Berlin police have no motive for worst case of art vandalism in post-war Germany.

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Berlin police have no motive for post-war Germany’s worst case of art vandalism that has left dozens of works damaged in the capital’s Museum Island complex.

Speculation is growing that the attacks may be linked to a German spin-off of the baseless US “Pizzagate” conspiracy theory, this time involving the famous Pergamon Altar and the Book of Revelations.

The attacks on 63 pieces took place two weeks ago in three museums, including the Pergamon Museum, and saw Egyptian sarcophagi, stone sculptures and 19th century paintings sprayed with an oily liquid that has left visible stains.

“We feel very attacked,” said Dr Friederike Seyfried, head of the Egyptian collection, at a press conference on Wednesday.

Police say the attacks took place on October 3rd, the 30th anniversary of German unification in 1990, but are undecided on whether the date was chosen deliberately.

They are contacting about 3,000 people who visited the museum that day, seeking clues that might help in their investigation.

James Simon Gallery, the entrance to the Pergamon Museum, in Berlin, Germany, where art work was vandalised. Photograph: Sean Gallup/Getty

James Simon Gallery, the entrance to the Pergamon Museum, in Berlin, Germany, where art work was vandalised. Photograph: Sean Gallup/Getty

Police sources say they have no concrete clue to the identity of the vandal or vandals, but that the series of attacks in the sprawling museum complex would have taken an individual hours to carry out without accomplices.

Berlin police spokesman Carsten Pohl said the choice of objects vandalised appeared random and that a special team was “investigating in all directions”.

The Museum Island complex in central Berlin attracts more than three million visitors a year and was declared a Unesco World Cultural Heritage Site in 1999. Among its cultural treasures are a bust of the Egyptian queen Nefertiti and the second century BC Pergamon Altar from a vanished metropolis in the west of today’s Turkey.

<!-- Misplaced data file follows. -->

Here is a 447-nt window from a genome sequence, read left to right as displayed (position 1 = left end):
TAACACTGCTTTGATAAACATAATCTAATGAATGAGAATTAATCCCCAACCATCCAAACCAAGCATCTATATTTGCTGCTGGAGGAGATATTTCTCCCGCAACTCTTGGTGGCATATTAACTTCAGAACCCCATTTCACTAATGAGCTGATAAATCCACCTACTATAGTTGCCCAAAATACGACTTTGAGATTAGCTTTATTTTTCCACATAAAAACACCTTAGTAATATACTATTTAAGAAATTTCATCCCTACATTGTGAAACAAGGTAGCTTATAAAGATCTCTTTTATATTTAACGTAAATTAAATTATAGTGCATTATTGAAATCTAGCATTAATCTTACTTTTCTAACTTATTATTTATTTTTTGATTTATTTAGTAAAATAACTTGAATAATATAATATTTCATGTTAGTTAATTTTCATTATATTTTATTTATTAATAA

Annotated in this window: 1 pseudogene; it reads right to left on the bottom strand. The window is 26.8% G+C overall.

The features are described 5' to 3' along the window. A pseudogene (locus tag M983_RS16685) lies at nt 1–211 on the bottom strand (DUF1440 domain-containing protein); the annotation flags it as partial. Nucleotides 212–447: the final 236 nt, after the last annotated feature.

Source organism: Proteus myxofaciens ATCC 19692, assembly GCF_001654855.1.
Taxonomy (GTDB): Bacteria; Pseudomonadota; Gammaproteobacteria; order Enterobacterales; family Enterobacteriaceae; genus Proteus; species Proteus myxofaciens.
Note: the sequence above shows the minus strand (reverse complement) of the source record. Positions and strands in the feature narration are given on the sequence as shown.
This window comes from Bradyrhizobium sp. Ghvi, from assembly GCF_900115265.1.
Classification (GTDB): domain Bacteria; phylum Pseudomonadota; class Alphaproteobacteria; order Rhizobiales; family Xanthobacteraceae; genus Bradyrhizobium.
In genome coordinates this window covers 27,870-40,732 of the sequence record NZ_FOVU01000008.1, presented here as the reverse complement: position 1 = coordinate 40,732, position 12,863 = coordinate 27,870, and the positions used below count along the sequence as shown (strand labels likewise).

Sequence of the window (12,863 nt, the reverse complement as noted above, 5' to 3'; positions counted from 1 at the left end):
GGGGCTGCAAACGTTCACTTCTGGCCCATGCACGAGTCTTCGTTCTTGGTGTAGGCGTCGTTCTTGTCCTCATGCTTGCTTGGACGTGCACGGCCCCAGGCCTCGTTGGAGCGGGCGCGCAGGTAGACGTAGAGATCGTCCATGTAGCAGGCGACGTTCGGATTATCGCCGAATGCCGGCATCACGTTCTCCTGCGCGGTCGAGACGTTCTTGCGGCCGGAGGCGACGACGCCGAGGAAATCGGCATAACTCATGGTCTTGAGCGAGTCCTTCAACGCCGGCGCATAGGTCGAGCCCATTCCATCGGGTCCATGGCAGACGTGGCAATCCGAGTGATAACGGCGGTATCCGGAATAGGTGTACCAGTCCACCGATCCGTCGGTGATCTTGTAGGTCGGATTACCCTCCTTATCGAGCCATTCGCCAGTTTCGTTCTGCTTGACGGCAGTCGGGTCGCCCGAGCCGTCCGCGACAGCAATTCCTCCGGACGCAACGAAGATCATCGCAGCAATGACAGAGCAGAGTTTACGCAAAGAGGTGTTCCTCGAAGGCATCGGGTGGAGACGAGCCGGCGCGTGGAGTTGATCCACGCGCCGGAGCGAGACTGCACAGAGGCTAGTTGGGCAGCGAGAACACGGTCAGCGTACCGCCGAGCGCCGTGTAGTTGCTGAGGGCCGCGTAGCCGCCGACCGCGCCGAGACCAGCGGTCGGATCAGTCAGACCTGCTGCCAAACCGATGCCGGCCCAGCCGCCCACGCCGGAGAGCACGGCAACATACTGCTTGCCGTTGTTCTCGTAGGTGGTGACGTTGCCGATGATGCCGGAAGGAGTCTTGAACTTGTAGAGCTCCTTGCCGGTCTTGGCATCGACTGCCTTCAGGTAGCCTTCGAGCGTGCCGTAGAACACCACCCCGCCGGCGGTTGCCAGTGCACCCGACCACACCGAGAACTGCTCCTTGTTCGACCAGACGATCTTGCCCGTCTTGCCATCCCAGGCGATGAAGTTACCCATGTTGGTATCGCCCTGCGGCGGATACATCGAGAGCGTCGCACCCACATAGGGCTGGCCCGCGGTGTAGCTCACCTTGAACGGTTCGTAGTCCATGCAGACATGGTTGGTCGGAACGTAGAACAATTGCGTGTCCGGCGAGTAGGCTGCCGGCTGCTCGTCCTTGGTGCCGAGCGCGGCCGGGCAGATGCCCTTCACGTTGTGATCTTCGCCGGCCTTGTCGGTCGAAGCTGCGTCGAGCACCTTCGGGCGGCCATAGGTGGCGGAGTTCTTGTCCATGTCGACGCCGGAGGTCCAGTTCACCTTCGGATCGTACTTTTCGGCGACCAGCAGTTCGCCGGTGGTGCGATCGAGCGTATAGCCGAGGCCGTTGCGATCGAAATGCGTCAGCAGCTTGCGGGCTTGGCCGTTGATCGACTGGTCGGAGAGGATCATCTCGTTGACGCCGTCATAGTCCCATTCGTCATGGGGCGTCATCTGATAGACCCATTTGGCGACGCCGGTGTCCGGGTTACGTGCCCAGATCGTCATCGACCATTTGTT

Altar theory

One theory around the attacks has linked them to the altar, which is closed to the public until 2023 while the museum is being renovated. Attila Hildmann, a vegan chef turned Covid-19 conspiracy theorist, has claimed several times online that the Pergamon Altar is “Satan’s throne”.

Mr Hildmann and other conspiracy theorists, retooling the Pizzagate conspiracy that linked high-ranking Democrats to a child-sex ring during the 2016 US election campaign, draw on a reference in the Book of Revelations to the “angel of the church of Pergamon” and the city as being “where Satan dwells”.

The massive structure of steps, pillars and antique friezes was, Mr Hildmann suggested, a meeting point for a “global satanist scene and Corona criminals”.

“This is where they carry out their human sacrifices and abuse children,” he claimed, noting that the “satanist” Angela Merkel lives opposite the museum.

Already the attack has raised questions about security measures in the Museum Island complex, where few of the exhibition rooms have security cameras.

In March 2017 a giant gold coin worth €3.3 million vanished without trace from the island’s Bode Museum. Last February, three members of a leading criminal clan were handed jail sentences for the theft of the 100kg coin, which remains missing.

With the assistance of a museum staff member, thieves entered the museum through a staff room window that was not linked to the alarm system.

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